Body mass index (BMI) (weight per height2) is the most widely used marker of childhood obesity and total body fatness (BF). However, its validity is limited, especially in children of South Asian and Black African origins. We aimed to quantify BMI adjustments needed for UK children of Black African and South Asian origins so that adjusted BMI related to BF in the same way as for White European children.METHODS:
We used data from four recent UK studies that made deuterium dilution BF measurements in UK children of White European, South Asian and Black African origins. A height-standardized fat mass index (FMI) was derived to represent BF. Linear regression models were then fitted, separately for boys and girls, to quantify ethnic differences in BMI-FMI relationships and to provide ethnic-specific BMI adjustments.RESULTS:
We restricted analyses to 4-12 year olds, to whom a single consistent FMI (fat mass per height5) could be applied. BMI consistently underestimated BF in South Asians, requiring positive BMI adjustments of +1.12 kg m-2 (95% confidence interval (CI): 0.83, 1.41 kg m-2; P < 0.0001) for boys and +1.07 kg m-2 (95% CI: 0.74, 1.39 kg m-2; P < 0.0001) for girls of all age groups and FMI levels. BMI overestimated BF in Black Africans, requiring negative BMI adjustments for Black African children. However, these were complex because there were statistically significant interactions between Black African ethnicity and FMI (P = 0.004 boys; P = 0.003 girls) and also between FMI and age group (P < 0.0001 for boys and girls). BMI adjustments therefore varied by age group and FMI level (and indirectly BMI); the largest adjustments were in younger children with higher unadjusted BMI and the smallest in older children with lower unadjusted BMI.CONCLUSIONS:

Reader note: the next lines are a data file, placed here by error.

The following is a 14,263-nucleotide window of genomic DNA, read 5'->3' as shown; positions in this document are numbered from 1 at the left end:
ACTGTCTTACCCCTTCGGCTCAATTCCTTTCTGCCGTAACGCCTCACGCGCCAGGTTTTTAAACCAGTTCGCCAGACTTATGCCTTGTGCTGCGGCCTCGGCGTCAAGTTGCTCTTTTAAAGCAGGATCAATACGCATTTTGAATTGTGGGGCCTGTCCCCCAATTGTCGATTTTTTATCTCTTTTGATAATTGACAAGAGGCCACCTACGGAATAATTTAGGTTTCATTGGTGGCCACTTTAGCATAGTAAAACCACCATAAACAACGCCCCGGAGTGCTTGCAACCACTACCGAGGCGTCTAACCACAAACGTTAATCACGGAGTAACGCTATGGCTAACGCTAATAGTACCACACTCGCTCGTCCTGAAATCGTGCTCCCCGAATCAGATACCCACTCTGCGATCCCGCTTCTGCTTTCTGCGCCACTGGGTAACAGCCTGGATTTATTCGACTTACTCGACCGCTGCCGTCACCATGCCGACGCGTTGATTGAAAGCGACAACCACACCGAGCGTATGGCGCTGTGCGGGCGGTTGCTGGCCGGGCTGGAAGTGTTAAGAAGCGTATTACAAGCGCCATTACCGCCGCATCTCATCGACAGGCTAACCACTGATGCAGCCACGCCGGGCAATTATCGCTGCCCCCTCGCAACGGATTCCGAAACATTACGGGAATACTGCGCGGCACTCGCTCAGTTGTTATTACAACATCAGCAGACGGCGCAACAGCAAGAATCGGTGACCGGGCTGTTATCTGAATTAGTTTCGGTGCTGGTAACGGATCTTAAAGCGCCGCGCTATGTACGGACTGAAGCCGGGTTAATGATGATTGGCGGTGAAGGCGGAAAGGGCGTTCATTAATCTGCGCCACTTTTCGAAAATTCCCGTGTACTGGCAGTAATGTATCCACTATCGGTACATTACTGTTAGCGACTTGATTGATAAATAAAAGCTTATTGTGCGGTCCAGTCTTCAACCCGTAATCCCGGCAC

BMI underestimated BF in South Asians and overestimated BF in Black Africans. Ethnic-specific adjustments, increasing BMI in South Asians and reducing BMI in Black Africans, can improve the accuracy of BF assessment in these children.